Expungement of a California DUI Conviction
Updated on Wed, 8/12/2015
It is important to note that a DUI results in two types of records: a DMV record (commonly called a driving record) and a criminal record. A DUI in California will automatically fall off of a person’s driving record within 10 years. However, a criminal record for a conviction for DUI stays on a person’s record for life, unless it is expunged through the court system. A DUI on a criminal record can cause a person to have difficulty finding employment as that record may show up on background checks.
While nothing can be done to remove or conceal a DMV record, expungement of a criminal record for DUI is possible in California.
DUI law in California is very complex and can be very confusing. The most common DUI charges are for violations of Vehicle Code 23152(a), driving under the influence of alcohol and/or drugs, and Vehicle Code 23152(b), driving with a blood alcohol content of 0.08% or greater. There are several other Vehicle Code sections that cover DUI violations, depending on the level of intoxication and whether you consented to a breath or blood test.
Typically the first, second, and third convictions for DUI are misdemeanors. The penalties can include probation (typically 3-5 years), fines, DUI classes, and a license suspension. For subsequent offenses, there is also the possibility of up to one year in county jail, which typically only applies to a second or third offense. After the third offense, you will typically be charged with a felony.
California Penal Code 1203.4 allows for those convicted of most misdemeanors and felonies to have their case reopened, the finding of guilt withdrawn and the case dismissed (expunged). Once expunged, the conviction comes off of your criminal record, and you can truthfully say that you were never convicted. While the case will still appear on the more thorough background checks that require fingerprinting, such as the CA Department of Justice report (Live Scan) or the FBI report, these background checks will indicate the case has been dismissed pursuant to 1203.4. The case will not appear on commercial background checks commonly used by employers and landlords that are searching for conviction data only.
To be eligible for an expungement, you must have completed probation (or wait one year on low level misdemeanors where no probation is given), paid all fines and restitution, and not be facing any other charges or serving any other sentence. This means that for almost all DUI convictions, the case is eligible to be expunged at the time probation is completed.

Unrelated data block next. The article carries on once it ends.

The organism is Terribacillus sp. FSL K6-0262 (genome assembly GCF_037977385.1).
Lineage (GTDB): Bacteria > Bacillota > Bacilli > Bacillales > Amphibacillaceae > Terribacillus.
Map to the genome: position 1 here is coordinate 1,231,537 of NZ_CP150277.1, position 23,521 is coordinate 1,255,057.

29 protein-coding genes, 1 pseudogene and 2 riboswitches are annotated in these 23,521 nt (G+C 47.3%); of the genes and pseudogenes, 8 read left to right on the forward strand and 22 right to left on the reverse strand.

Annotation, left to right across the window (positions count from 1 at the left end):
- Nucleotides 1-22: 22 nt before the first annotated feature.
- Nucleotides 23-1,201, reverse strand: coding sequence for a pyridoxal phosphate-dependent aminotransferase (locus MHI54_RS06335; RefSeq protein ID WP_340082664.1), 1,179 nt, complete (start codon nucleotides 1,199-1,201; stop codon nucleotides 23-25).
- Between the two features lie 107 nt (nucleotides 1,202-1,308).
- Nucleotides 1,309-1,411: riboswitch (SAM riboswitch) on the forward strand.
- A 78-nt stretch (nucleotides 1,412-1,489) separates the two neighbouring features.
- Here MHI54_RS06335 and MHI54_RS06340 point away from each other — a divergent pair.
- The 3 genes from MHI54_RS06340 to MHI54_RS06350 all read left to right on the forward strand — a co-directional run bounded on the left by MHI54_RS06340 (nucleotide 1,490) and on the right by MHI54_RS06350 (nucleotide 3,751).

A licensed attorney who specializes in record clearing can help you get your California DUI conviction off of your criminal record. Hiring an attorney to assist with the expungement process is in your best interest. Your attorney will make sure the process is done properly the first time to ensure you have the highest chance of success and prevent unnecessary delays. A licensed attorney will also handle objections from the District Attorney and attend court proceedings to argue the case, if necessary, on your behalf.
An attorney can be even more beneficial when seeking to expunge a DUI in California. For Driving Under the Influence convictions, the petitioner must show the court that expungement is in the interest of justice. DUI cases must satisfy that higher standard, and the judge has more discretion when deciding whether to grant the expungement of a DUI conviction as compared to other offenses. Hiring an attorney to expunge your DUI conviction will ensure the best argument is made on your behalf, because your attorney will draft a motion arguing the case on your behalf, and respond to any objections raised by the district attorney’s office.
A DUI conviction on your criminal record can be the difference between securing a great new job and struggling to get past the background check phase. Convictions for driving under the influence of alcohol or drugs are eligible to be expunged in California, and there is no reason to allow a previous DUI conviction to continue to affect your future. An expungement will allow you to move past a prior mistake and get the conviction removed from your criminal record.